These cases are often brought with a heightened state of urgency. A typical scenario involves a high level employee with knowledge of a formula or method who leaves for a competitor or forms his own competing company, and uses the information to produce a competing product. In a few short weeks, he may appropriate a process that it took the former employer years of research and development and millions of dollars to create.

    Employers can proceed by filing either an application for a temporary or special injunction, or a preliminary injunction. These steps are discussed in more detail below.

    Temporary / Special Injunction
    Because of the urgency, these cases often start with the filing of an application for a temporary or special injunction that is typically heard by the court within a matter of days. The employer must demonstrate that immediate and irreparable harm will result if the relief is not granted, and makes the application with or without notice to the employee. Unless the situation is a dire emergency, where the employer can not afford the time required to give the employee notice of the application, notice should usually be given. Courts are typically hesitant to grant relief at this early stage, although they will where justified by the circumstances. Where the employee has violated the covenant by obtaining competitive employment, courts may be loathe to enforce the covenant and "fire" the employee at this early stage, without an opportunity to fully consider the positions of both sides. If relief is obtained at this stage, it is only of temporary duration, typically lasting until the court conducts a hearing on the preliminary injunction.

    Preliminary Injunction
    If a dire emergency is not presented, the employer usually files an application for a preliminary injunction. Preliminary injunctions are also temporary in nature, and, if granted, typically remain in force throughout the litigation until the court makes a final determination of all claims asserted in the case.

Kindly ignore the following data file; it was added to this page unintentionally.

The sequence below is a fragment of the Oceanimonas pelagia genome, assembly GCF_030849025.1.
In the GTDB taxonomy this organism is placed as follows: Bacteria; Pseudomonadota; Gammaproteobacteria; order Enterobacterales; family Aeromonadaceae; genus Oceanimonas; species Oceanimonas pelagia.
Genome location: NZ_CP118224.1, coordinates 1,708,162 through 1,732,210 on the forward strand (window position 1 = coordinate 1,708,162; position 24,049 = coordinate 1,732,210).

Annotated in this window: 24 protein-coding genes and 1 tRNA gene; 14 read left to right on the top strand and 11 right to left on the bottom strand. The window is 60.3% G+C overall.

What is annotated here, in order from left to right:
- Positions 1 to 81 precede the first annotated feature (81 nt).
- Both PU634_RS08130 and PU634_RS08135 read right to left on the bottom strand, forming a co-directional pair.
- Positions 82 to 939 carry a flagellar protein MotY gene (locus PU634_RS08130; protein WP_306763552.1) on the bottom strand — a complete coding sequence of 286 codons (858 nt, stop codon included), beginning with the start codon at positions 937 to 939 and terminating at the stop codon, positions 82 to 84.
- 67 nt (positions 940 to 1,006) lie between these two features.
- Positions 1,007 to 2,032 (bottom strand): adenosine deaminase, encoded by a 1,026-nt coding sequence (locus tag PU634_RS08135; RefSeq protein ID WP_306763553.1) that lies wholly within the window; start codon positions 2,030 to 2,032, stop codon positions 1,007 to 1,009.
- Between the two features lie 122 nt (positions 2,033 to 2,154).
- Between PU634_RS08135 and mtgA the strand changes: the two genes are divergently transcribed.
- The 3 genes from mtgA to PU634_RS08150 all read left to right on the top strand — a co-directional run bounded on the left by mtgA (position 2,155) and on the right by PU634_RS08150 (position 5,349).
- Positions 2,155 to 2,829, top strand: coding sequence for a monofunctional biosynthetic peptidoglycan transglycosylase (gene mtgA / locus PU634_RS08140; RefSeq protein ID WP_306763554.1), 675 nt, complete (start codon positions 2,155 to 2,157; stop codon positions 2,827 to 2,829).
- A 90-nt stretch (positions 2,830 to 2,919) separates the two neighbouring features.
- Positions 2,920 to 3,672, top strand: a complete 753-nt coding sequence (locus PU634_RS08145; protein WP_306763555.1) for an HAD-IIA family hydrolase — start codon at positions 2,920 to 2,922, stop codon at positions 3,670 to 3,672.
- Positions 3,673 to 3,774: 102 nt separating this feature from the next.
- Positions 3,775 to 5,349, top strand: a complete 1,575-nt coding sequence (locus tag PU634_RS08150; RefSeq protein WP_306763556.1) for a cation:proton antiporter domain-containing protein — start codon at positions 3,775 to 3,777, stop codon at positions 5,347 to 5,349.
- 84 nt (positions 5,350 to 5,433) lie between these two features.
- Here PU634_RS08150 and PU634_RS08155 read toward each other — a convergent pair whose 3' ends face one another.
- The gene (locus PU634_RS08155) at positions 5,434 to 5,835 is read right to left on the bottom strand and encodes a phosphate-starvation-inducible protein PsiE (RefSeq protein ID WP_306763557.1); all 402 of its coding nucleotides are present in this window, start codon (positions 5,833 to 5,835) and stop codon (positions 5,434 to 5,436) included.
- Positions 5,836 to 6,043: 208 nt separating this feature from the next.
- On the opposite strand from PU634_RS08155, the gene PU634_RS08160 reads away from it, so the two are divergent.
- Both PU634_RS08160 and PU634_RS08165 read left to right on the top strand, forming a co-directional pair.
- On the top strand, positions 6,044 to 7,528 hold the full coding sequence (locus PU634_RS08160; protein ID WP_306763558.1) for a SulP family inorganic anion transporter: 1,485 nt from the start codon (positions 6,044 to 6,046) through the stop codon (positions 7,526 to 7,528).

There are different requirements for obtaining a preliminary injunction, depending on whether the action is brought in federal court or in state court. In federal court, an employer moving for a preliminary injunction must show: (1) a strong likelihood of success on the merits; (2) that the injunction is necessary to prevent irreparable harm that can not be compensated by monetary damages; (3) that a greater injury would result by refusing to grant the injunction than by granting it; and (4) that granting the preliminary injunction is in the public interest. In state court, an employer must show: (1) the injunction is necessary to prevent immediate and irreparable harm which could not be compensated by monetary damages; (2) that a greater injury would result by refusing to grant the injunction than by granting it; and (3) that the injunction would restore the parties to their status as it existed immediately prior to the alleged breach of the covenant.

    Demonstrating a strong likelihood of success on the merits equates to a showing that the employee agreed to the restrictive covenant and that the covenant is enforceable - i.e., it was ancillary to employment, was supported by adequate consideration, is reasonably necessary to protect the employer's legitimate business interests, and is reasonable in duration and in scope.

    The following actions should be taken to increase the likelihood of enforcement.

    1. Review the restrictive covenant and amend it, if required.
      1. Restrictive covenants should be reviewed periodically to determine if the restrictions are, or remain, reasonable.
      2. The covenant should contain an acknowledgment that its purposes were explained to the employee.
      3. The covenant should state that its breach can not be remedied by money damages and that an injunction is appropriate and necessary.
      4. The time restriction should state that if an action to enforce the covenant must be brought, the time period commences when the court orders enforcement. It should also state that the duration of the restriction shall be extended by any period of time in which the employee was in violation of its terms.
      5. The covenant should contain a choice of law and choice of forum provision.
    2. Require execution of the restrictive covenant by the employee to be witnessed.
    3. Renew the restrictive covenant periodically and upon change of the employee's position or title.
    4. Use the restrictive covenant with only those employees who can legitimately harm the employer's interests. Do not overreach and be no more restrictive than absolutely necessary.
    5. Enforce restrictive covenants consistently.